Fans of BlackBerry devices and physical QWERTY keyboards can rejoice because the BlackBerry KEY2 is a solid Android device that combines everything you like about the Android operating system with everything you love about your BlackBerry device. Is it secure? Yes.

BlackBerry Hub

Honestly, would it even be a BlackBerry device if it didn’t have the hub? The answer is no. With the BlackBerry Hub, you can pull in and consolidate all of your phone calls, text messages, social media alerts, calendar notifications, and email accounts into one place. THIS is the feature that I wish every device in every OS came with … but you can only get it on a BlackBerry.

The BlackBerry KEY2 is an excellent device for people who are worried about their privacy, those who want a physical QWERTY keyboard, those who want something different, and those who are ready to try something new-ish. You can learn more about it here.

The BlackBerry KEY2 retails for $649, and it will be available from Best Buy and Amazon starting on July 13th; you can pre-order from both sites starting on June 29th.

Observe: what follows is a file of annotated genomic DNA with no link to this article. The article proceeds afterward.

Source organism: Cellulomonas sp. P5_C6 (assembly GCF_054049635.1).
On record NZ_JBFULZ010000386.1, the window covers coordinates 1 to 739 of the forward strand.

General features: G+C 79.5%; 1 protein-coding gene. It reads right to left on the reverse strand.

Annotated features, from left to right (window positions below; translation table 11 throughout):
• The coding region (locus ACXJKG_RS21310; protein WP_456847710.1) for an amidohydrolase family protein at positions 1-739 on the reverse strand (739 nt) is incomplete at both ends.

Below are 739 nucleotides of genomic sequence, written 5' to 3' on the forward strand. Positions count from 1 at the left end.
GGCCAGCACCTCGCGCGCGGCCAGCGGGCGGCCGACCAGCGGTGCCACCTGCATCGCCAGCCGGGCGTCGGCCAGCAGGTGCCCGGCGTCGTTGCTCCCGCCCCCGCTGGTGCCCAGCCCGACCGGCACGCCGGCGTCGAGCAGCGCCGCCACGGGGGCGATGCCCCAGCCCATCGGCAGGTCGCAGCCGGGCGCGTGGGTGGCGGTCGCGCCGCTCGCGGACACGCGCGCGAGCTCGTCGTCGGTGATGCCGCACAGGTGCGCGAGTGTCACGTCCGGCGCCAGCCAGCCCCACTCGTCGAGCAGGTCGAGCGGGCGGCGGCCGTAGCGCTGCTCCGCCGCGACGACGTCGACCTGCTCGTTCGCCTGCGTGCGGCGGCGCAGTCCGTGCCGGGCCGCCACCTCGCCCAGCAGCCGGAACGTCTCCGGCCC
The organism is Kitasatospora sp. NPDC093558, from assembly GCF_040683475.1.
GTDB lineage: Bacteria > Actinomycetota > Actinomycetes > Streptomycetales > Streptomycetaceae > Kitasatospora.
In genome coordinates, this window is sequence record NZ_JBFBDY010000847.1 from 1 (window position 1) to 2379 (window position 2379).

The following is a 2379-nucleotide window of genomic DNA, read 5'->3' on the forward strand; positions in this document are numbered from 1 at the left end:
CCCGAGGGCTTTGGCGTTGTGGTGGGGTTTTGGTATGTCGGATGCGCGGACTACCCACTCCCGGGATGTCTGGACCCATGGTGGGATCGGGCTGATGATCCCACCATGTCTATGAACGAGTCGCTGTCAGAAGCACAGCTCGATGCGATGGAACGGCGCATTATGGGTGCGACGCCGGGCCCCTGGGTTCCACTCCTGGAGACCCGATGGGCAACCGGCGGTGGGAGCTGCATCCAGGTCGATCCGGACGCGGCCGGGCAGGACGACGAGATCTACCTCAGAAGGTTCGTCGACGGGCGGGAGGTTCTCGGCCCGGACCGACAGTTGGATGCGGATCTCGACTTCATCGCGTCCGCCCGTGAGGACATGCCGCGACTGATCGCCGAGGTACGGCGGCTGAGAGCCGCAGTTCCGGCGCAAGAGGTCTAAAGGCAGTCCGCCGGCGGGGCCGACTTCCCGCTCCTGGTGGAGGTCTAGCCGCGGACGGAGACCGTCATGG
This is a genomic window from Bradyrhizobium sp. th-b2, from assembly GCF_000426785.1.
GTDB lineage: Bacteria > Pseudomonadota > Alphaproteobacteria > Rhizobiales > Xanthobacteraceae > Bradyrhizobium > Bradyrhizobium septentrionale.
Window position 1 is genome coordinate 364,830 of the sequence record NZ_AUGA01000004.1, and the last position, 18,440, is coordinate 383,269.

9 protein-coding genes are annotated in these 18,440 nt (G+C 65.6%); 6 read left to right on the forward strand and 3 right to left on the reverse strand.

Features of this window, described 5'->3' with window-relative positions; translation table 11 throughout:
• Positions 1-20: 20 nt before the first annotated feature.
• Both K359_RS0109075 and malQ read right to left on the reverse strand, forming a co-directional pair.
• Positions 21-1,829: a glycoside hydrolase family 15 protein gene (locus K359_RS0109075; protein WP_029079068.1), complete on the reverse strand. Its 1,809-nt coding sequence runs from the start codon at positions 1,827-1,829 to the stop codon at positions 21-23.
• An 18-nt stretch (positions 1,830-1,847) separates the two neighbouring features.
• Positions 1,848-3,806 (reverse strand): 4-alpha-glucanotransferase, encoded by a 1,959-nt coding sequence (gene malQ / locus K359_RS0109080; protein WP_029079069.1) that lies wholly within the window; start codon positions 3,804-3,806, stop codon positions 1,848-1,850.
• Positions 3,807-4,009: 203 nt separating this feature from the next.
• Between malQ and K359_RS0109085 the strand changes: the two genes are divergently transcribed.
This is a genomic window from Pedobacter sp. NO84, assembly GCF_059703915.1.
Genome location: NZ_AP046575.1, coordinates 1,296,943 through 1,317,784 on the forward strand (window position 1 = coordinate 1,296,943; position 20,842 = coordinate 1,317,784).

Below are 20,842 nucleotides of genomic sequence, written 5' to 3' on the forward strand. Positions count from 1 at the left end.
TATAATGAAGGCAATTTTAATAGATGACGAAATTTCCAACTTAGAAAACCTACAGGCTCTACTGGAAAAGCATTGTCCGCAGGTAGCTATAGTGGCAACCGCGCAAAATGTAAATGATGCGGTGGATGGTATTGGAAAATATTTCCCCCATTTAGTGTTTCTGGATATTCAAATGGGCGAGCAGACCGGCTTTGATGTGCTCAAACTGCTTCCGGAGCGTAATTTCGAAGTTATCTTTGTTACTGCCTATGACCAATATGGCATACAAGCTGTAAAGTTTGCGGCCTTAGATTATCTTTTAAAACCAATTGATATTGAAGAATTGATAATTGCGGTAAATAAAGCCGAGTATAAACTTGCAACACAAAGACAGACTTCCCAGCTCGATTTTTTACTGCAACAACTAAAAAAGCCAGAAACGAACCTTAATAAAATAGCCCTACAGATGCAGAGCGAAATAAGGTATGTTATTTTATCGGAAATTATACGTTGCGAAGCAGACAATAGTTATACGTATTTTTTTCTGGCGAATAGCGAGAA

Source: Manufacturer supplied review sample

What I Like: Improved and larger physical QWERTY keyboard; BlackBerry hub!; Solid and sleek build; Very good camera; All the Android apps you love; Private Locker; DTEK Security

What Needs Improvement: Not everyone will be ready to go back to a physical keyboard, and it is an adjustment to do so; If you are moving from a larger screen, the 4.5″ screen may take a moment to get used to


About the Author

Judie Lipsett Stanford
I've had a fascination with all types of gadgets and gizmos since I was a child, beginning with the toy robot that my grandmother gave my brother - which I promptly "relieved him of" in 1973. I'm a self-professed gadget magpie. I can't tell you how everything works, but I'm known world-wide for using a product until I have a full understanding of what it does, what its limitations are, and if it excels in any given area — or not.